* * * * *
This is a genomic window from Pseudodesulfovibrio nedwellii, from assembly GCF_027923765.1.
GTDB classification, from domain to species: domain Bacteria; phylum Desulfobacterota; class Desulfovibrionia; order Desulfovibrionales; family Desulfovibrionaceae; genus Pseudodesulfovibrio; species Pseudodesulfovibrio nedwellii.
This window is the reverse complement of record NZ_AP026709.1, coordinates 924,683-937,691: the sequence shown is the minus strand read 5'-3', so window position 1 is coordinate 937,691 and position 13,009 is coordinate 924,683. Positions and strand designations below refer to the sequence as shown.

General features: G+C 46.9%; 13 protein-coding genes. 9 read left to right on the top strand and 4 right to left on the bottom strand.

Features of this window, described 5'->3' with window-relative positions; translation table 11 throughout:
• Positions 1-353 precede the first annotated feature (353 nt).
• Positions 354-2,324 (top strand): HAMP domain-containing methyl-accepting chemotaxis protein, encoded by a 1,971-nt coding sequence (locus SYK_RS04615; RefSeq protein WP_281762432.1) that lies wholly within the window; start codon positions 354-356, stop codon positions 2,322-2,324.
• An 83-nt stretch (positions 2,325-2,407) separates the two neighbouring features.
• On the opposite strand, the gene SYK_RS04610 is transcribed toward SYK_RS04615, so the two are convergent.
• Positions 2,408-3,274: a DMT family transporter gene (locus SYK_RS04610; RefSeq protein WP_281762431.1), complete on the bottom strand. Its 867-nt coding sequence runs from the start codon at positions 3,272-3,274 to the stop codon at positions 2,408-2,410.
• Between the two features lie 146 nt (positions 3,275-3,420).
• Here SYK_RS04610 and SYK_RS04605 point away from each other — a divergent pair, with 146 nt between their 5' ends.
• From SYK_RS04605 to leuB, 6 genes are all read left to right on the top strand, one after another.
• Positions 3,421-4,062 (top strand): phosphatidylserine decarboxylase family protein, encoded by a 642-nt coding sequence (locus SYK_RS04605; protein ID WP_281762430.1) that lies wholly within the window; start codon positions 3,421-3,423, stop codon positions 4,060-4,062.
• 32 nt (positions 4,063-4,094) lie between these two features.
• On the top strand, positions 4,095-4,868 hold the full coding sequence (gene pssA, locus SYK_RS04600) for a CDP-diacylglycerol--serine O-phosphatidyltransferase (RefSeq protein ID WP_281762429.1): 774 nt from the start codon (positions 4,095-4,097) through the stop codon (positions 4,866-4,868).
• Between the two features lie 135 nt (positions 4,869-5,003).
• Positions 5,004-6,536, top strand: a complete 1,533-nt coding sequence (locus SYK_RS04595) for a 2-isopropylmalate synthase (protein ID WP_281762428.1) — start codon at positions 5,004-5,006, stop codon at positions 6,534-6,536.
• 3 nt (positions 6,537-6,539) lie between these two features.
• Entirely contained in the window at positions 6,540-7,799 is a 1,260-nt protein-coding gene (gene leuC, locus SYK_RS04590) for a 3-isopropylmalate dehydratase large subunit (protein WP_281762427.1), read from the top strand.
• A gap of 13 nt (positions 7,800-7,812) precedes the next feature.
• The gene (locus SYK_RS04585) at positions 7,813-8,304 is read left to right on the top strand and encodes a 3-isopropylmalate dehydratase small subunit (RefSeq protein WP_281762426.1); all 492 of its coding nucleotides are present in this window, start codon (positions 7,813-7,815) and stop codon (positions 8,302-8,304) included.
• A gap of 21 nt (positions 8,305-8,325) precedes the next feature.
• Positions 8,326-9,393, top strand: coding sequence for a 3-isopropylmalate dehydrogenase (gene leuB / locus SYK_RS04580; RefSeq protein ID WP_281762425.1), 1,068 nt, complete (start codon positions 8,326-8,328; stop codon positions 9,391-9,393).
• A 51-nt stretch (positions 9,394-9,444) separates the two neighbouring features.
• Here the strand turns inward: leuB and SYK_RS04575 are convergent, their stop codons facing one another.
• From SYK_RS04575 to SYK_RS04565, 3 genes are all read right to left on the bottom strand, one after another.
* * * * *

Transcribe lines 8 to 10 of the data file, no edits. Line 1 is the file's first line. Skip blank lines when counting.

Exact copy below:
• An 83-nt stretch (positions 2,325-2,407) separates the two neighbouring features.
• On the opposite strand, the gene SYK_RS04610 is transcribed toward SYK_RS04615, so the two are convergent.
• Positions 2,408-3,274: a DMT family transporter gene (locus SYK_RS04610; RefSeq protein WP_281762431.1), complete on the bottom strand. Its 867-nt coding sequence runs from the start codon at positions 3,272-3,274 to the stop codon at positions 2,408-2,410.